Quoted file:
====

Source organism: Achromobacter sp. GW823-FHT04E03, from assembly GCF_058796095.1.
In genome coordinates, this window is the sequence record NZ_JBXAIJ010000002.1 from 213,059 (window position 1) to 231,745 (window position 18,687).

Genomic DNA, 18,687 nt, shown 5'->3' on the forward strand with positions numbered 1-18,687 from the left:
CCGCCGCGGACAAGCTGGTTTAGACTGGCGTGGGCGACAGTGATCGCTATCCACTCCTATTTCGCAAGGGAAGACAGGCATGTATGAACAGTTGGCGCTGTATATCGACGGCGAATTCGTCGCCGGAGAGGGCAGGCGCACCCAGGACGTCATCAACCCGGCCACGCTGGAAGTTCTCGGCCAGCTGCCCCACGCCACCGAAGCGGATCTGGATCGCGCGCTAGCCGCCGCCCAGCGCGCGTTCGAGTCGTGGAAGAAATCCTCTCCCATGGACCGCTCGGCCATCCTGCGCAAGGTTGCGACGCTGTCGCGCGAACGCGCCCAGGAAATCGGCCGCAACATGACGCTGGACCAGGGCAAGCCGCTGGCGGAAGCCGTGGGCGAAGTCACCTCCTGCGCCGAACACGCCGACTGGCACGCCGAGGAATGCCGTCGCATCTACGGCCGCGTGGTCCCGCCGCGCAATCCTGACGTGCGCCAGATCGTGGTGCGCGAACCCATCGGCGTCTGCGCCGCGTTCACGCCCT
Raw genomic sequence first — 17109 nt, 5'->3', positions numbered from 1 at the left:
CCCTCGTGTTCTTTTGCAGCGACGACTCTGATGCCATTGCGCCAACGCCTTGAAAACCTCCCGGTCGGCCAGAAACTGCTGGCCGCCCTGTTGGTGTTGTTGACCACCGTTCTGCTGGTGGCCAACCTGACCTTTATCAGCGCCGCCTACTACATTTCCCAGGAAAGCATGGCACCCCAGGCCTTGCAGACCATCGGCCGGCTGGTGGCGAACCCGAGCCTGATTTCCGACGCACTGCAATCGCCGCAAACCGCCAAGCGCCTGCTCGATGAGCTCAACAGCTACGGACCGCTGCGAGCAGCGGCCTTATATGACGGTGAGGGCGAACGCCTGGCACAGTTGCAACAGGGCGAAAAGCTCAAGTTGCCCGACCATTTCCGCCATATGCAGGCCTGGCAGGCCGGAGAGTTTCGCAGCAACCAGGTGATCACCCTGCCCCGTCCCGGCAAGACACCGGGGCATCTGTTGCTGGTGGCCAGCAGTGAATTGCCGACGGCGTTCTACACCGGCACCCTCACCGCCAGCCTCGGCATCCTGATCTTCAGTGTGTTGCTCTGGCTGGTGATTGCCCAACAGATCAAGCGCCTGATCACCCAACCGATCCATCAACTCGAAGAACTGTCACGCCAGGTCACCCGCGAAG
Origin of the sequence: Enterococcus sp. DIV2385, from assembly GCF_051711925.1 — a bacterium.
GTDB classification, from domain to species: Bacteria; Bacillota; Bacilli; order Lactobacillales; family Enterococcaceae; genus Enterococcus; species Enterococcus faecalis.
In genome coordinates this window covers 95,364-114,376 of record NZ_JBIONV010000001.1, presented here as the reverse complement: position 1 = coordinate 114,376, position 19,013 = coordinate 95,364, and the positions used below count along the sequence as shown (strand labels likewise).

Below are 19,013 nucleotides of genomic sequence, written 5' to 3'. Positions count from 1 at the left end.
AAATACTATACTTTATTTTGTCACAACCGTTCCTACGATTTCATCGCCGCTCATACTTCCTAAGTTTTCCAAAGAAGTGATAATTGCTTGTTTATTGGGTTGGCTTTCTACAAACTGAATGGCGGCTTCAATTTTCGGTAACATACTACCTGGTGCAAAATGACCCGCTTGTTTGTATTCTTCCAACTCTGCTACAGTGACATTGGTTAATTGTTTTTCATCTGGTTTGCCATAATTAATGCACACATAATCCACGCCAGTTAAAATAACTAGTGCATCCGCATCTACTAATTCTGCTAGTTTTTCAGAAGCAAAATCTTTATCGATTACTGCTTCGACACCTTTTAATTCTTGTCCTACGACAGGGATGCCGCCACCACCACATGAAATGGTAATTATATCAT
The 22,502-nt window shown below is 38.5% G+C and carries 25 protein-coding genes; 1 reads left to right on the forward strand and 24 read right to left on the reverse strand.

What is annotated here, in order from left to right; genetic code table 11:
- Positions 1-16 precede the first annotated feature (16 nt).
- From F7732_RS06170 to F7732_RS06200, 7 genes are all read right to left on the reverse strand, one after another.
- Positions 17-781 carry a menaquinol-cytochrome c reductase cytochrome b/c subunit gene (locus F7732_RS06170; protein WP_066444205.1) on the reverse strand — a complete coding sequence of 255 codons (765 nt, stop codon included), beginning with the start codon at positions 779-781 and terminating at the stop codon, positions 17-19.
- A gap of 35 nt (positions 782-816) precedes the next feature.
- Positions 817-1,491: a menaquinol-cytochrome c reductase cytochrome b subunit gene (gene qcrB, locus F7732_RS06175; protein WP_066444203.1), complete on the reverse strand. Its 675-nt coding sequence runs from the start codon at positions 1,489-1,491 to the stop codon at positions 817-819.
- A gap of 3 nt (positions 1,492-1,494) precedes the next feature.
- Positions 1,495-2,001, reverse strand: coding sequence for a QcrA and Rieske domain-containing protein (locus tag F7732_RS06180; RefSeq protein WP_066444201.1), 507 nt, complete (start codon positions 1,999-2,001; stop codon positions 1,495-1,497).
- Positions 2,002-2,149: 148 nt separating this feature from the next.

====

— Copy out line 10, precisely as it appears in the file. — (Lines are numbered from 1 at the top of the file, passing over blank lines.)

Below are 19,013 nucleotides of genomic sequence, written 5' to 3'. Positions count from 1 at the left end.